Budgeting in the Fun Stuff
by Crystal

1.      Which is better, employment or self-employment? What made you decide to become a full time blogger?

I prefer self-employment, but I think it's definitely a personal choice. With regular employment, there seems to be less flexibility, but my income was more stable and I loved the included benefits including health insurance and real vacation time.  With self-employment, I can live my life exactly how I choose, but I rarely take an actual, full day off.

Plus, my success or failure is 100% on me every day...you can't ever slack off or have a bad day and not feel it directly affect your income when you are in business for yourself.  But the flexibility and no commute win it for me.  I decided to become a full time blogger once I realized that I could make more on my own and have more fun doing it.

2.      Is it preferable to teach our children about finances? What are the roles of the parents?

My parents definitely taught me enough about personal finance to give me a solid foundation for me to work with, and for that I am eternally grateful.  In a perfect world, all parents would know enough and take the time to teach their kids the basics so they have the knowledge to succeed.  

But some parents haven't learned yet themselves, and some just are too overwhelmed to fit in yet another life lesson.  But yes, in a perfect world, parents would teach kids about spending less than you earn, how to save for their future, and how to keep track of their money day-to-day.

3.      If out of the budget, can the credit card save the problem?

I see credit cards as a way to earn rewards on money that we would have spent anyway.  But that is the key - only using them to buy stuff or pay for a service that you had budgeted for already.  No amount of rewards can make up for carrying credit card debt month-to-month and paying any interest at all.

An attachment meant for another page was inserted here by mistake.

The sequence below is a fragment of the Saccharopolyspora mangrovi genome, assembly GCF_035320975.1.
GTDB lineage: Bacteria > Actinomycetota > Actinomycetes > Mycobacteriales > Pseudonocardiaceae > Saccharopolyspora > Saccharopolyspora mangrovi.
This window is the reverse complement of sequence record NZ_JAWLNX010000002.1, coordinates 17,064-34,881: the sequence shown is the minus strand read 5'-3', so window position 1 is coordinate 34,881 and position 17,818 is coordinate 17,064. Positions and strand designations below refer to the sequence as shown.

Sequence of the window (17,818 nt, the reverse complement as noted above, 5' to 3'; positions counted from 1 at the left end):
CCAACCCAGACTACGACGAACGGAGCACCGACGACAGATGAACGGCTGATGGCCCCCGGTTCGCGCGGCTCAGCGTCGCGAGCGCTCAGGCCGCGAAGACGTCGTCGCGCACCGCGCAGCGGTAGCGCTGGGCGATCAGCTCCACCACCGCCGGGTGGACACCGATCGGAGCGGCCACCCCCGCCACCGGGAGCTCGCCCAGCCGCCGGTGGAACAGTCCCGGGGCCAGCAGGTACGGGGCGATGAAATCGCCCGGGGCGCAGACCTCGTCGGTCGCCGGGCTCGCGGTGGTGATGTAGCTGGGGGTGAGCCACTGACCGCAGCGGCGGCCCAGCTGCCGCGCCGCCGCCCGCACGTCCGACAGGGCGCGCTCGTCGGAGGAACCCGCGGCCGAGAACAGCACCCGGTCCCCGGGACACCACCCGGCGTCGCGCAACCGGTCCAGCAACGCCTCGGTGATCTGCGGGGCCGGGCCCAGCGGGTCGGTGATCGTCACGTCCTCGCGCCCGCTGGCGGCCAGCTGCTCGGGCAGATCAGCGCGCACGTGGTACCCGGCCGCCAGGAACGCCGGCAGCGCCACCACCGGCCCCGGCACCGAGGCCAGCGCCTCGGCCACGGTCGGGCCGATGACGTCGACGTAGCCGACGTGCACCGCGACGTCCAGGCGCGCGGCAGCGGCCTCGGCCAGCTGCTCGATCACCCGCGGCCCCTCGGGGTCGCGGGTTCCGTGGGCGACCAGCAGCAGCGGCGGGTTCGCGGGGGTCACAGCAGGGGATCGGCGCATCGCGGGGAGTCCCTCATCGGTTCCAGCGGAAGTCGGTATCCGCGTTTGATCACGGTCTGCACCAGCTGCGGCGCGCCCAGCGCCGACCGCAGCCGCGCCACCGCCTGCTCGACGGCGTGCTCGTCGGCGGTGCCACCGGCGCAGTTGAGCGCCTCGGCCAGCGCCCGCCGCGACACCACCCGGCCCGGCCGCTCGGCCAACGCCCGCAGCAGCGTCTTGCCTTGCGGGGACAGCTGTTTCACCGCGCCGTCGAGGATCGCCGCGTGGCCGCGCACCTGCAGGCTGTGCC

So credit cards are not for everyone.  If they make someone feel like they have money to spend that they don't actually have, that can be financially dangerous.

4.      I want to earn more however my day job is demanding thus I have no spare time still I want to retire rich, what do I need to do?

When I started blogging, I was working a different day job for 45-50 hours a week.  I also was volunteering about 15 hours a week.  I felt low on time, but somehow I fit in another 30-40 hours a week to blog and join online forums.

Absolutely anybody can sacrifice and find more time.  The trick is finding something to make money with that is worth sacrificing sleep/fun/etc. But when someone tells me that they have no time and need to save for their future, I suggest looking at their income source and expenses.  

Can you make more in the position you already have through raises or promotions?  Do you want to expend that effort?  Do you see yourself in your current job for another 5 years or longer?  Do you have a different dream job in mind?  How can you get into it while maintaining a paycheck? I find that people can accomplish whatever they really want to accomplish.  

Sometimes they just want to vent that they don't make enough though, so it's important to make sure they really want to make more and invest that time before giving suggestions.

For expenses, almost anyone can cut something.  So if the income side of the equation is set already, then it's time to look at spending.  For example, my husband and I could cut cable and our food spending right now to save about $300 a month if we really needed the cash or wanted to use it for something else.  

We make the conscious decision to spend that money since we do also save quite a bit.  It's not rocket science - you get rich by spending less than you earn AND by investing or saving the difference.

5.      The internet is huge, for a beginner; do they still have a chance to make money?

Of course!  The only reason I've succeeded online is that I followed through on what I needed to do - commenting, guest posting, networking, etc.  I put in the time and worked those 100+ hour work weeks for nearly two years to make it happen.  I'm not special or super-human - I just did it.  I sacrificed time with friends and family.  It was tough sometimes but exhilarating too.  

That is the main thing that holds people back - themselves.  99% of success is just doing whatever it is that you need to do.  Making excuses, believing those excuses, or prioritizing other stuff over the time that you need to use to create your own success are the main ways to fail before ever starting.  Just start!

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